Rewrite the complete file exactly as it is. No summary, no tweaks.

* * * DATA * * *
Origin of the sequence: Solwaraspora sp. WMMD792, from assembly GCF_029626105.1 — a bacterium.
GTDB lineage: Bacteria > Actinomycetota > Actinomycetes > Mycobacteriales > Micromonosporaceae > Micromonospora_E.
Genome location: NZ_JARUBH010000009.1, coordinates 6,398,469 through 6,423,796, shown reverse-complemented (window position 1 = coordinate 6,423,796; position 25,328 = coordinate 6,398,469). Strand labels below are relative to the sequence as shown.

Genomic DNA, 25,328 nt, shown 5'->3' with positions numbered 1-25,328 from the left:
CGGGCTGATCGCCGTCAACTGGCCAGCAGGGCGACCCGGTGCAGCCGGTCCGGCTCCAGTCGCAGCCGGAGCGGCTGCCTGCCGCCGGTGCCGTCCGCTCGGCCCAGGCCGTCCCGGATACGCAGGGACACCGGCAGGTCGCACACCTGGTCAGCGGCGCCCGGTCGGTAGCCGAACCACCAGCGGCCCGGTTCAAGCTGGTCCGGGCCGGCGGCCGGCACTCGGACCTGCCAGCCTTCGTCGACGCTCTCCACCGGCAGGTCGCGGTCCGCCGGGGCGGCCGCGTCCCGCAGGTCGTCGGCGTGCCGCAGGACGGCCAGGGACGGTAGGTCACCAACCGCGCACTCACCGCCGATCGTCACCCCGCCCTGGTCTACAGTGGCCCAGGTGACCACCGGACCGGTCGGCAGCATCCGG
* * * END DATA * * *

Origin of the sequence: Solwaraspora sp. WMMD792, from assembly GCF_029626105.1 — a bacterium.
GTDB lineage: Bacteria > Actinomycetota > Actinomycetes > Mycobacteriales > Micromonosporaceae > Micromonospora_E.
Genome location: NZ_JARUBH010000009.1, coordinates 6,398,469 through 6,423,796, shown reverse-complemented (window position 1 = coordinate 6,423,796; position 25,328 = coordinate 6,398,469). Strand labels below are relative to the sequence as shown.

Genomic DNA, 25,328 nt, shown 5'->3' with positions numbered 1-25,328 from the left:
CGGGCTGATCGCCGTCAACTGGCCAGCAGGGCGACCCGGTGCAGCCGGTCCGGCTCCAGTCGCAGCCGGAGCGGCTGCCTGCCGCCGGTGCCGTCCGCTCGGCCCAGGCCGTCCCGGATACGCAGGGACACCGGCAGGTCGCACACCTGGTCAGCGGCGCCCGGTCGGTAGCCGAACCACCAGCGGCCCGGTTCAAGCTGGTCCGGGCCGGCGGCCGGCACTCGGACCTGCCAGCCTTCGTCGACGCTCTCCACCGGCAGGTCGCGGTCCGCCGGGGCGGCCGCGTCCCGCAGGTCGTCGGCGTGCCGCAGGACGGCCAGGGACGGTAGGTCACCAACCGCGCACTCACCGCCGATCGTCACCCCGCCCTGGTCTACAGTGGCCCAGGTGACCACCGGACCGGTCGGCAGCATCCGG